Then southward through the
haunted bearded trees
The Spaniards fought their way—Mauila’s fires
Devoured their vestments and their chalices,
Their sacramental wine and bread—the choirs
No longer sang their requiems, and the seas
Lay between them and all their sacred spires.
At last in a lone cabin, where
Hid the black mire before the lowly door,
De Soto died—although they sought to feign
By some pretended magic mirror’s lore
That still he lived, a gentleman of Spain,—
And the dread flood rolled onward to the shore!
THE FACE OF THE TERROR
“Paris is no place in these times for a Huguenot lad from Navarre,” said Dominic de Gourgues, of Mont-de-Marsan in Gascony. “His father, Francois Debre, did me good service in the Spanish Indies. One of these days, Philip and his bloodhounds will be pulled down by these young terriers they have orphaned.”
“If the Jesuits have their way all Huguenots will be exterminated, men, women and children,” said Laudonniere, with a gleam of melancholy sarcasm in his dark pensive eyes. “Life to a Jesuit is quite simple.”
“My faith,” said Gascon, twisting his mustache, “they may find in that case, that other people can be simple too. But I must be off. I thank you for making a place for Pierre.”
In consequence of this conversation, when Ribault’s fleet anchored near the River of May, on June 25, 1564, Pierre Debre was hanging to the collars of two of Laudonniere’s deerhounds and gazing in silent wonder at the strange and beautiful land.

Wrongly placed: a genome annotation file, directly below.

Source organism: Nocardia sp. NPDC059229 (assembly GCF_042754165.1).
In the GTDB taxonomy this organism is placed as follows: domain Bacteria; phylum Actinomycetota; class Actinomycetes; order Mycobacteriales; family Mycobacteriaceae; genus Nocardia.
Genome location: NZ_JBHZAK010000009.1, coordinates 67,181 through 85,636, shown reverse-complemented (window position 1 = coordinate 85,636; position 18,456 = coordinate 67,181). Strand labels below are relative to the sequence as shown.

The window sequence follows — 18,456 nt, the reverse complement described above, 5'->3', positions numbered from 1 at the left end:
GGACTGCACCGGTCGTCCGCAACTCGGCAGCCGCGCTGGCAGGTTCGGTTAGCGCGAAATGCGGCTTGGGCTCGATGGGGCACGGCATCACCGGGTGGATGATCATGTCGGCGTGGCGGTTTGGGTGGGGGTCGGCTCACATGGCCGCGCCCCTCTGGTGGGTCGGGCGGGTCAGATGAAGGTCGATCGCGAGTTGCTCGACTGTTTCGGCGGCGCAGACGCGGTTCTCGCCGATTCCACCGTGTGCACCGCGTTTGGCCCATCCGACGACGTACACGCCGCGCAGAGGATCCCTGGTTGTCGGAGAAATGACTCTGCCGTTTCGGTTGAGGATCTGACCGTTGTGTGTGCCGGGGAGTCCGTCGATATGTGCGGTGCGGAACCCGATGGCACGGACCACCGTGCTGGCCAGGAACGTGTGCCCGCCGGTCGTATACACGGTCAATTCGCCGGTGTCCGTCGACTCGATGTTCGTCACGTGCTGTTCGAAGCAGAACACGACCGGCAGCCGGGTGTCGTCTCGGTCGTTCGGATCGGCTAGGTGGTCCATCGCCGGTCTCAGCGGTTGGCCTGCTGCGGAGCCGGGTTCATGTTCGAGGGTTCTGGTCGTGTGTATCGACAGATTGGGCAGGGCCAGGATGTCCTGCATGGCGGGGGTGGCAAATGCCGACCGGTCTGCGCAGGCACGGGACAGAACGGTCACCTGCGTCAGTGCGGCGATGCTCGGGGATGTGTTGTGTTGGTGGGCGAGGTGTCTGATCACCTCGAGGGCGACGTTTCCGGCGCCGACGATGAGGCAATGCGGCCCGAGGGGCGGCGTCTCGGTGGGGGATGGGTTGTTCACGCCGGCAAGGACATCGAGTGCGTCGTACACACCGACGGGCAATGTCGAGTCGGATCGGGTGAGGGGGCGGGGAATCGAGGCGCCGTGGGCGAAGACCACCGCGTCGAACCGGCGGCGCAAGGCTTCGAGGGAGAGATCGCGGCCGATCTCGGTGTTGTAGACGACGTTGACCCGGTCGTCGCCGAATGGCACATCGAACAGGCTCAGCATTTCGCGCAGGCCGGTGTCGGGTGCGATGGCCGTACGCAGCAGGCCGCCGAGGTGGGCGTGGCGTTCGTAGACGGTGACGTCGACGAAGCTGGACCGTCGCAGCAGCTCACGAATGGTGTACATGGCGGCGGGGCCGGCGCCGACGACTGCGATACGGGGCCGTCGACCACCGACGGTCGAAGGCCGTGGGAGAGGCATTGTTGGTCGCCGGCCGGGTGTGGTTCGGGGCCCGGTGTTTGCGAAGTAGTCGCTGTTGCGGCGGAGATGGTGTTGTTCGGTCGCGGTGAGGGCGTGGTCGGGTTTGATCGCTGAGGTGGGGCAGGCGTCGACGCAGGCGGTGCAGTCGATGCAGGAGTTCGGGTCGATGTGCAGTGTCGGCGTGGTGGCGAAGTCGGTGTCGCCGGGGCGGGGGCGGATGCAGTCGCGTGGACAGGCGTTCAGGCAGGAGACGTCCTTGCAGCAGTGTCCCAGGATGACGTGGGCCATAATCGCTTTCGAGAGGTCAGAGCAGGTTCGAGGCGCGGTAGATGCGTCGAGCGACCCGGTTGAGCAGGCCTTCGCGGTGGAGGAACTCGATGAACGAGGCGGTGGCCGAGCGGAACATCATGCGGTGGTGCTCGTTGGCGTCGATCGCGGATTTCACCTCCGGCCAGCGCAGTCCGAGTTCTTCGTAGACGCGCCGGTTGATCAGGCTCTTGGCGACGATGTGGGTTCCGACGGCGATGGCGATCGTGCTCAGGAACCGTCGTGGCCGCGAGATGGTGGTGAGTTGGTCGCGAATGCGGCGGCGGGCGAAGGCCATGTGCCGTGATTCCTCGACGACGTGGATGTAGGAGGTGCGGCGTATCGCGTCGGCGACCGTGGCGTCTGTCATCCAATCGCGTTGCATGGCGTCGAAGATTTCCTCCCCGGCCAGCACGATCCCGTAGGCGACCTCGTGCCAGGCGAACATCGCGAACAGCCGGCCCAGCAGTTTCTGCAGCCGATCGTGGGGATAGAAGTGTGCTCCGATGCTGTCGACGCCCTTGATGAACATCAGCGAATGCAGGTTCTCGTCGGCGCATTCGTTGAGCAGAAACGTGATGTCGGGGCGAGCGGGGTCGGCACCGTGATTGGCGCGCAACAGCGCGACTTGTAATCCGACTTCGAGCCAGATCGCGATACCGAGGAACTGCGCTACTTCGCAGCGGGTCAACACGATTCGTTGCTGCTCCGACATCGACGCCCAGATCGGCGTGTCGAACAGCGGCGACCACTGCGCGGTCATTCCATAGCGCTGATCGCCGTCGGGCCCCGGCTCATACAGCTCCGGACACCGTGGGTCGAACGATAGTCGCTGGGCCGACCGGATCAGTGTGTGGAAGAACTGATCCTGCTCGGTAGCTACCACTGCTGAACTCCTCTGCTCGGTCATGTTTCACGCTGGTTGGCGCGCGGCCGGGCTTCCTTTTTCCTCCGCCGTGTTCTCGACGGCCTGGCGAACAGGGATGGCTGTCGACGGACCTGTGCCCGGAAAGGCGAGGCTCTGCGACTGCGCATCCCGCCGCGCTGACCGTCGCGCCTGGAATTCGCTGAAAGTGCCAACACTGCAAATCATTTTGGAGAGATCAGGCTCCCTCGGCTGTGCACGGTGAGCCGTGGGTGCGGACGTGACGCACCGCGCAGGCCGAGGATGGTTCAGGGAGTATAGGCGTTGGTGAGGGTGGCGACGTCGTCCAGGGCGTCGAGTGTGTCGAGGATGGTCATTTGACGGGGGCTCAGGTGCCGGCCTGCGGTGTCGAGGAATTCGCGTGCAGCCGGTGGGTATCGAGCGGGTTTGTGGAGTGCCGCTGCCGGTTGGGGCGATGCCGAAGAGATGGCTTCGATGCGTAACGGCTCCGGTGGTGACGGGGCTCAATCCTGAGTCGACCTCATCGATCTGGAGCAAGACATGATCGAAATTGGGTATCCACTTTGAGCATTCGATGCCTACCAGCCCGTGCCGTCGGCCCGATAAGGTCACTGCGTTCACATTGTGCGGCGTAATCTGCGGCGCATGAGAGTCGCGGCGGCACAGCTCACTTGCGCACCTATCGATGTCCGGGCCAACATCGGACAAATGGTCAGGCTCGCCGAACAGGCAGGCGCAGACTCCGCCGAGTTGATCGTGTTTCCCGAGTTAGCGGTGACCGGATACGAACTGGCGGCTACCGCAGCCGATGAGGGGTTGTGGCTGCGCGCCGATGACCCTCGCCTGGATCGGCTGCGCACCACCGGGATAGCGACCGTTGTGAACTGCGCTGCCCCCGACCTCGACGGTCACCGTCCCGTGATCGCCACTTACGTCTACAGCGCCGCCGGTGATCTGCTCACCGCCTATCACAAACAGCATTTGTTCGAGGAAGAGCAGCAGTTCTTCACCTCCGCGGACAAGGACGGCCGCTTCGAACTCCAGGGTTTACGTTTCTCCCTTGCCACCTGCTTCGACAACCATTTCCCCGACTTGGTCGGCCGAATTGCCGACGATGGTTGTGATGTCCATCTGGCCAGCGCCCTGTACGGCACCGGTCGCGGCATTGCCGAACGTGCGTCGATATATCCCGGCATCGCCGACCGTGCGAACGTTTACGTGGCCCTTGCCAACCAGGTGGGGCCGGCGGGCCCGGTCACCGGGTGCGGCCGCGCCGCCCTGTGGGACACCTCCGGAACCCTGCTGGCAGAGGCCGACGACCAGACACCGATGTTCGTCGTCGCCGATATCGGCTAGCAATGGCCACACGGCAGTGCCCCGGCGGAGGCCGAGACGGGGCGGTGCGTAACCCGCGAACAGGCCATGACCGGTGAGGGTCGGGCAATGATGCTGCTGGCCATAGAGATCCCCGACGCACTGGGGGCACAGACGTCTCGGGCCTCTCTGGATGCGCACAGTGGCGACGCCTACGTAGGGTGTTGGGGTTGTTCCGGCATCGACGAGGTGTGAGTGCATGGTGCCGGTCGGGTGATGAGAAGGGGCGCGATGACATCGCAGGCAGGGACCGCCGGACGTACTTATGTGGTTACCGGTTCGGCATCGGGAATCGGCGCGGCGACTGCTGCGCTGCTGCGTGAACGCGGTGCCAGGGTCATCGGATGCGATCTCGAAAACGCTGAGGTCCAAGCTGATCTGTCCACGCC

“The fairest, fruitfullest and pleasantest land in all the world,” Jean Ribault had said in his report two years before to Coligny the Great Admiral of France. Live-oaks and cedars untouched for a thousand years were draped in luxuriant grape-vines or wreathed with the mossy gray festoons of “old men’s beard.” Cypress and pine mingled with the shining foliage of magnolia and palm. From the marsh arose on sudden startled wings multitudes of water-fowl. The dogs tugged and whined eagerly as if they knew that in these vast hunting-forests there was an abundance of game. In this rich land, thus far neglected by the Spanish conquistadores because it yielded neither gold nor silver, surely the Huguenots might find prosperity and peace. Coligny was a Huguenot and a powerful friend, and if the French Protestants now hunted into the mountains or driven to take refuge in England, could be transplanted to America, France might be spared the horrors of religious civil war.